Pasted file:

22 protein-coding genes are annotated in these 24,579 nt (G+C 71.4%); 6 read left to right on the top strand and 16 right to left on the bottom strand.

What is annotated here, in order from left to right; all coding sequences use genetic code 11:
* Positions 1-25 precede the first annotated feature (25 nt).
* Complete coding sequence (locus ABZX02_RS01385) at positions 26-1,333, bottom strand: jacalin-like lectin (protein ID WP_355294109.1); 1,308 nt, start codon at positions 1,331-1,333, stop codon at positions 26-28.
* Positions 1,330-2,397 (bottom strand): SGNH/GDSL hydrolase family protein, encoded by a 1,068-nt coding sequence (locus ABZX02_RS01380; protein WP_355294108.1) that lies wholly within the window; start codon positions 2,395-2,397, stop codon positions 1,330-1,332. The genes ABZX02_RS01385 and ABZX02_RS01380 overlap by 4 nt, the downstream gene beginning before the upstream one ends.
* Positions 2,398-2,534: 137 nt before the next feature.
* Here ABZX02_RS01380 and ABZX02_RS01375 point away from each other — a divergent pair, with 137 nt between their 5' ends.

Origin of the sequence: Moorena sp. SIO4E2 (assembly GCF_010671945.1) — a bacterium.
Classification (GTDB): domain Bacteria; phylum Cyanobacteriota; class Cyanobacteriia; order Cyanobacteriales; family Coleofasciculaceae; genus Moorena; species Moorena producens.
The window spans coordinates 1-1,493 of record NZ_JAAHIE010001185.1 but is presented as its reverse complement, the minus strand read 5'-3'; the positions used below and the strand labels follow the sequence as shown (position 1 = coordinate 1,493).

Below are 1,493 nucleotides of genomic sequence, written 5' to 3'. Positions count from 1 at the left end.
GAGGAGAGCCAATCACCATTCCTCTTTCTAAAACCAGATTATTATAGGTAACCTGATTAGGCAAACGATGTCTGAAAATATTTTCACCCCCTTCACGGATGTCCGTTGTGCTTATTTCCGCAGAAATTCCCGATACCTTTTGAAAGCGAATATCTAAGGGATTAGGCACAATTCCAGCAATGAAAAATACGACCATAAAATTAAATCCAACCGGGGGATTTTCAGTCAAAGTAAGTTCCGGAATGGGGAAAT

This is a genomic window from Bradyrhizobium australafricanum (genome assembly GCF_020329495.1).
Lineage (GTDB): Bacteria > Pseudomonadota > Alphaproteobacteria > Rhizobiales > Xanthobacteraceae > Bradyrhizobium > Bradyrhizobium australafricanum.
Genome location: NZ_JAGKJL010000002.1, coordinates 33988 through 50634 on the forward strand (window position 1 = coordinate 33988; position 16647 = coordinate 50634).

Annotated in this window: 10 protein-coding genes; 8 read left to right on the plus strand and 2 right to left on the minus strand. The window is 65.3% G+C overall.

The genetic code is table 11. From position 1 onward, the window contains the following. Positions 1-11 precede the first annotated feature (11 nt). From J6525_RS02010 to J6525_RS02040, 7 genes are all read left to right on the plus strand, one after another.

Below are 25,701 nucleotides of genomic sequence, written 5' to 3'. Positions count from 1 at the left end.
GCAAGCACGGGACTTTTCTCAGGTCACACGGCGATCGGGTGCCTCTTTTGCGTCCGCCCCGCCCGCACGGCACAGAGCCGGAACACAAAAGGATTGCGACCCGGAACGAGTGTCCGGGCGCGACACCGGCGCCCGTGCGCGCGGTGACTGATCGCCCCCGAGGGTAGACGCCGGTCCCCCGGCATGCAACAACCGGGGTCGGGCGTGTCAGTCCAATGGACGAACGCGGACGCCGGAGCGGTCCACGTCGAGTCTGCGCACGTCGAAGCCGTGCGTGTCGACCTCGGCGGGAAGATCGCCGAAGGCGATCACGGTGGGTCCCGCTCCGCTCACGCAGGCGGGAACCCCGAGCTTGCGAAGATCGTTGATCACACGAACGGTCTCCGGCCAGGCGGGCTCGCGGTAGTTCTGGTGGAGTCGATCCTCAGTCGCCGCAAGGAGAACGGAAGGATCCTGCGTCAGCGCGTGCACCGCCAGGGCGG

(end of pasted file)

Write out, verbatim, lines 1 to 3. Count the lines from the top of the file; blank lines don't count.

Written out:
22 protein-coding genes are annotated in these 24,579 nt (G+C 71.4%); 6 read left to right on the top strand and 16 right to left on the bottom strand.

What is annotated here, in order from left to right; all coding sequences use genetic code 11:
* Positions 1-25 precede the first annotated feature (25 nt).